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‘Gardens are a form of autobiography.“ I read that comment a number of years ago, and it’s stuck with me like a cocklebur seed.

When we plant a garden, we’re revealing something about ourselves. For me, it’s my passion for old roses, hydrangeas and lilies. But as much as I love and appreciate the beauty of my garden in full flower, I’ve made plenty of mistakes and have a few regrets.

One that stands out is pulling out the scarlet Oriental poppies that once bloomed in my long backyard bed. I zealously yanked out one poppy after another over a period of several years to make room for new perennials. Then one year, I looked out over the early summer garden and … no scarlet.

This year I’m determined to bring back poppies, as least in one area of the garden. But not scarlet. I’m thinking pink (and other colors), in particular the heirloom poppy “Sallie’s Double Pink.”

To my eye, this gorgeous pink poppy with its layers of papery petals resembles a peony or heirloom rose. Fruition Seeds tells the story of the seeds arriving in America purportedly in the pocket of a Turkish immigrant. He offered his neighbor Sallie seeds from the “ebullient poppies” which she grew for years and passed on to her son, who also has grown them for years and passed some along to the seed company.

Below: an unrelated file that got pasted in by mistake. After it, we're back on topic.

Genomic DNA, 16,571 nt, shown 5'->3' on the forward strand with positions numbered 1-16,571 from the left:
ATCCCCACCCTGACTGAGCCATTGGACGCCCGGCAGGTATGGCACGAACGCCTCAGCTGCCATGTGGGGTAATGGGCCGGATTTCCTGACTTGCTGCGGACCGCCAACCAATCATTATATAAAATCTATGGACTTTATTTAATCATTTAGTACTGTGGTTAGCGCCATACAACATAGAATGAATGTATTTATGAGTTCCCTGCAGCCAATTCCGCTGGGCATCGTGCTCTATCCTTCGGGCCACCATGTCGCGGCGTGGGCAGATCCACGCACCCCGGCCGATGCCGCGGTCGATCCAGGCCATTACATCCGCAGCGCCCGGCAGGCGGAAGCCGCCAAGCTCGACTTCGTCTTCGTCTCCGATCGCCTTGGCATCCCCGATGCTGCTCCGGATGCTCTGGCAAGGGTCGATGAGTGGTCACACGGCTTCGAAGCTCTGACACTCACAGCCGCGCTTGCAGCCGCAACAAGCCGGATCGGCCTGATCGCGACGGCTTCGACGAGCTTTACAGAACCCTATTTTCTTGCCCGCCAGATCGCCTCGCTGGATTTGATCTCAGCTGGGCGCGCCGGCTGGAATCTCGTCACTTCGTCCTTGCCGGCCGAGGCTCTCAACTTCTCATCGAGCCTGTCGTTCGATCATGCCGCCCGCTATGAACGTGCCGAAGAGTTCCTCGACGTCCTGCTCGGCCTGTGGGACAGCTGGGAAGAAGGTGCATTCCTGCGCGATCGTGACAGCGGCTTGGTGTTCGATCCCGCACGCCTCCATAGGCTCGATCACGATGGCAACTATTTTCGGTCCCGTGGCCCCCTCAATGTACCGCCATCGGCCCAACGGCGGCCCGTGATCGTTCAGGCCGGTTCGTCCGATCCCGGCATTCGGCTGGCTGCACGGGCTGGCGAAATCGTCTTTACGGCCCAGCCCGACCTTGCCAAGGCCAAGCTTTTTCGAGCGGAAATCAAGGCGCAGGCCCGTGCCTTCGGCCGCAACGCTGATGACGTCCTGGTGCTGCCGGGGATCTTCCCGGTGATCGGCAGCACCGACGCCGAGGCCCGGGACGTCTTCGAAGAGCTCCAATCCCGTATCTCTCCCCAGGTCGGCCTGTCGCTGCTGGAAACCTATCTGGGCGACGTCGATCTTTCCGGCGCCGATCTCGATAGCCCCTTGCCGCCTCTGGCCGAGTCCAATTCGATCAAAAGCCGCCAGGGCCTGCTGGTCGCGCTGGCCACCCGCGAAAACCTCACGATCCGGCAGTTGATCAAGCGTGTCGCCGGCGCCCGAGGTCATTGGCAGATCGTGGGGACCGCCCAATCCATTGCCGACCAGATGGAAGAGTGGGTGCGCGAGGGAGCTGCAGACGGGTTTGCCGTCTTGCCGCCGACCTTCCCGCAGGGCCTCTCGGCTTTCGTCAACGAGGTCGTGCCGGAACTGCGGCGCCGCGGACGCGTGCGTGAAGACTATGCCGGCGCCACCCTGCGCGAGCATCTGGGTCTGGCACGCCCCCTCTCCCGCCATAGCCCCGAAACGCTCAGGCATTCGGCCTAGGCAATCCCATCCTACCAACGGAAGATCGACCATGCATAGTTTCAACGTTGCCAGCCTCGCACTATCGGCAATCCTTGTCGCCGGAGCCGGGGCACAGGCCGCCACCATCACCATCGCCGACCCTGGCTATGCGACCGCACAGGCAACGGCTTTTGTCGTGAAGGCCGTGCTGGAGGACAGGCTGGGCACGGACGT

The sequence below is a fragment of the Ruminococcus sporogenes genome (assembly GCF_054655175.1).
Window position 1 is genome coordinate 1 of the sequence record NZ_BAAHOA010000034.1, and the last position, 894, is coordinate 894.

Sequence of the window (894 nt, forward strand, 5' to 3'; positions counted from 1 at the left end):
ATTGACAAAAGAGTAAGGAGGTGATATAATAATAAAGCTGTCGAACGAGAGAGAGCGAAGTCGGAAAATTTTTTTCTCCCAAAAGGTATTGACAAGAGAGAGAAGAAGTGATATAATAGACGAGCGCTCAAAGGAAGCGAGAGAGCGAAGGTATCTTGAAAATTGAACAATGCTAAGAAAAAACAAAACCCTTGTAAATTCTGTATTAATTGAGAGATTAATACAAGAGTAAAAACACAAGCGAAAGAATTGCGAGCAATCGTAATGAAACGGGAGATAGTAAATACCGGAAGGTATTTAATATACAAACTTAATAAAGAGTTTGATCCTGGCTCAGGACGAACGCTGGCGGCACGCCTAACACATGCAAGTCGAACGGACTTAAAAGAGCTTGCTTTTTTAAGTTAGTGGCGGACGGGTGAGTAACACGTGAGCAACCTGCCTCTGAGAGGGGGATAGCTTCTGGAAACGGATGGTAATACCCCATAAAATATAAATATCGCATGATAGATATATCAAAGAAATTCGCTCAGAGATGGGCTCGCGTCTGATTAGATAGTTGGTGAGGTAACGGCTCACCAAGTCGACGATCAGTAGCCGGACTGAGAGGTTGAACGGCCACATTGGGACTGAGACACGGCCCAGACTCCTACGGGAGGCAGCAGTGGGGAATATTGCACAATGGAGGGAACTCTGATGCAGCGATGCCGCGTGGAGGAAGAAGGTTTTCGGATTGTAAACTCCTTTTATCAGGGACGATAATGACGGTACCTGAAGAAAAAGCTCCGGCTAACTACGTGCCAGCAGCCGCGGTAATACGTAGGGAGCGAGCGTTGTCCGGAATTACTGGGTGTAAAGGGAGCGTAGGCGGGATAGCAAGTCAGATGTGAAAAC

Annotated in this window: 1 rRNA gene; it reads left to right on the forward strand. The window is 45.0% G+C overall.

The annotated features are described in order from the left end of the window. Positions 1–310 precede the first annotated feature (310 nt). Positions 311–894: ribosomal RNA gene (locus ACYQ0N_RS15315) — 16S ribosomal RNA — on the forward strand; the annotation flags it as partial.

“Laurens Grape” is an annual poppy that produces a lovely purple flower that is 4 inches wide. “Ziar’s Breadseed Poppy,” originally from Slovakia, offers lavender and coral flowers and huge seed heads, while “Blue Moon” is white with purple brushstrokes. “Pepperbox” features bright pink flowers, and “Double Tangerine Gem” is a glowing shade of orange.

Poppy seeds can be sown in late fall or early spring when the ground is still cold. If the soil is too warm, seeds won’t germinate at a high rate. Loosen the soil, enrich with compost and scatter seeds on top as evenly as possible. Gently press seeds into the soil.

Plants bloom from late spring to early summer, an all-too-short season, and reseed easily. Oriental poppies have a tendency to revert to orange, so root cuttings or container-grown plants are preferred. Don’t disturb the roots when transplanting. Snipping off dried seed pods also will keep Orientals from reverting.

Oriental poppy foliage disappears, then returns in the fall and should be mulched over winter. Divide plants in early spring.


Arts/Special Sections Editor

Special Sections Editor for the Courier

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